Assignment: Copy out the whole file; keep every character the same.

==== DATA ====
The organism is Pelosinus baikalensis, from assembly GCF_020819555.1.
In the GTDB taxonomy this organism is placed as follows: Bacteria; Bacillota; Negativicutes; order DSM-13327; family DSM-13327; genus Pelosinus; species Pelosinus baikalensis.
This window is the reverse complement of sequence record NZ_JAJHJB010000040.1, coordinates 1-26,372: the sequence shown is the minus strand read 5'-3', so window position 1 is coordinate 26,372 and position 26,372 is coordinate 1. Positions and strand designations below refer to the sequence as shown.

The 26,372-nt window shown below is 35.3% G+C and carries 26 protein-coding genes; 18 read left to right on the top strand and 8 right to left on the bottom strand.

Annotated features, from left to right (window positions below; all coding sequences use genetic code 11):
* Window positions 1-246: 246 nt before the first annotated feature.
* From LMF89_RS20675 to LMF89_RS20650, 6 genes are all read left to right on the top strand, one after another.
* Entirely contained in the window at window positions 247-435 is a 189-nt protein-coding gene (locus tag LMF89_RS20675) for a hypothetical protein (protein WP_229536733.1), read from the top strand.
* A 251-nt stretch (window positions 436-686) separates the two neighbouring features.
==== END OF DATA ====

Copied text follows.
The organism is Pelosinus baikalensis, from assembly GCF_020819555.1.
In the GTDB taxonomy this organism is placed as follows: Bacteria; Bacillota; Negativicutes; order DSM-13327; family DSM-13327; genus Pelosinus; species Pelosinus baikalensis.
This window is the reverse complement of sequence record NZ_JAJHJB010000040.1, coordinates 1-26,372: the sequence shown is the minus strand read 5'-3', so window position 1 is coordinate 26,372 and position 26,372 is coordinate 1. Positions and strand designations below refer to the sequence as shown.

The 26,372-nt window shown below is 35.3% G+C and carries 26 protein-coding genes; 18 read left to right on the top strand and 8 right to left on the bottom strand.

Annotated features, from left to right (window positions below; all coding sequences use genetic code 11):
* Window positions 1-246: 246 nt before the first annotated feature.
* From LMF89_RS20675 to LMF89_RS20650, 6 genes are all read left to right on the top strand, one after another.
* Entirely contained in the window at window positions 247-435 is a 189-nt protein-coding gene (locus tag LMF89_RS20675) for a hypothetical protein (protein WP_229536733.1), read from the top strand.
* A 251-nt stretch (window positions 436-686) separates the two neighbouring features.